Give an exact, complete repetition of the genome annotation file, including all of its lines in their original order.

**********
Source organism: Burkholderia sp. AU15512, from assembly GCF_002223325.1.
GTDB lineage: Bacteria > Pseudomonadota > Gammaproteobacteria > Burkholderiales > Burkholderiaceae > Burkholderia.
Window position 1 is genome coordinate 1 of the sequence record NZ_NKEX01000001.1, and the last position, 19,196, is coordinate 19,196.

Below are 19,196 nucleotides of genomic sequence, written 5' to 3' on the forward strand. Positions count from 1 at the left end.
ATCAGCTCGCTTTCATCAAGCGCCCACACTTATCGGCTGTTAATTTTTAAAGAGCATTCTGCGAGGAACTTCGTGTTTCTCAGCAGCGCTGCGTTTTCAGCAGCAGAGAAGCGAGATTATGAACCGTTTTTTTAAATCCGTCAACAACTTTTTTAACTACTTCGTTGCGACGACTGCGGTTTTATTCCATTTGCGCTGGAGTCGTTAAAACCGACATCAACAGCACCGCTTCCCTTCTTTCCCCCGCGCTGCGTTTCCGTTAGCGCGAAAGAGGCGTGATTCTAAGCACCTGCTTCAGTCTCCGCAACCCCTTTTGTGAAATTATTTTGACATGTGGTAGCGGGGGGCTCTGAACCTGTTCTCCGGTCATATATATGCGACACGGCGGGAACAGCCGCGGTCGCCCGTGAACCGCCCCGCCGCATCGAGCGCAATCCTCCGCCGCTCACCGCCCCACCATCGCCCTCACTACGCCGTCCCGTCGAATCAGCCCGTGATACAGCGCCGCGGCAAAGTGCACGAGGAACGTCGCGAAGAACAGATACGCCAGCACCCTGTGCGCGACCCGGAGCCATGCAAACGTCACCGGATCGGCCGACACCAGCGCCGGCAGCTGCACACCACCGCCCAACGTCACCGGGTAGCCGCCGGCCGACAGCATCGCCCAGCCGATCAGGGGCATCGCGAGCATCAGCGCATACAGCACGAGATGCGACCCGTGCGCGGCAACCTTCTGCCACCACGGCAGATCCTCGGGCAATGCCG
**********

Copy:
Source organism: Burkholderia sp. AU15512, from assembly GCF_002223325.1.
GTDB lineage: Bacteria > Pseudomonadota > Gammaproteobacteria > Burkholderiales > Burkholderiaceae > Burkholderia.
Window position 1 is genome coordinate 1 of the sequence record NZ_NKEX01000001.1, and the last position, 19,196, is coordinate 19,196.

Below are 19,196 nucleotides of genomic sequence, written 5' to 3' on the forward strand. Positions count from 1 at the left end.
ATCAGCTCGCTTTCATCAAGCGCCCACACTTATCGGCTGTTAATTTTTAAAGAGCATTCTGCGAGGAACTTCGTGTTTCTCAGCAGCGCTGCGTTTTCAGCAGCAGAGAAGCGAGATTATGAACCGTTTTTTTAAATCCGTCAACAACTTTTTTAACTACTTCGTTGCGACGACTGCGGTTTTATTCCATTTGCGCTGGAGTCGTTAAAACCGACATCAACAGCACCGCTTCCCTTCTTTCCCCCGCGCTGCGTTTCCGTTAGCGCGAAAGAGGCGTGATTCTAAGCACCTGCTTCAGTCTCCGCAACCCCTTTTGTGAAATTATTTTGACATGTGGTAGCGGGGGGCTCTGAACCTGTTCTCCGGTCATATATATGCGACACGGCGGGAACAGCCGCGGTCGCCCGTGAACCGCCCCGCCGCATCGAGCGCAATCCTCCGCCGCTCACCGCCCCACCATCGCCCTCACTACGCCGTCCCGTCGAATCAGCCCGTGATACAGCGCCGCGGCAAAGTGCACGAGGAACGTCGCGAAGAACAGATACGCCAGCACCCTGTGCGCGACCCGGAGCCATGCAAACGTCACCGGATCGGCCGACACCAGCGCCGGCAGCTGCACACCACCGCCCAACGTCACCGGGTAGCCGCCGGCCGACAGCATCGCCCAGCCGATCAGGGGCATCGCGAGCATCAGCGCATACAGCACGAGATGCGACCCGTGCGCGGCAACCTTCTGCCACCACGGCAGATCCTCGGGCAATGCCG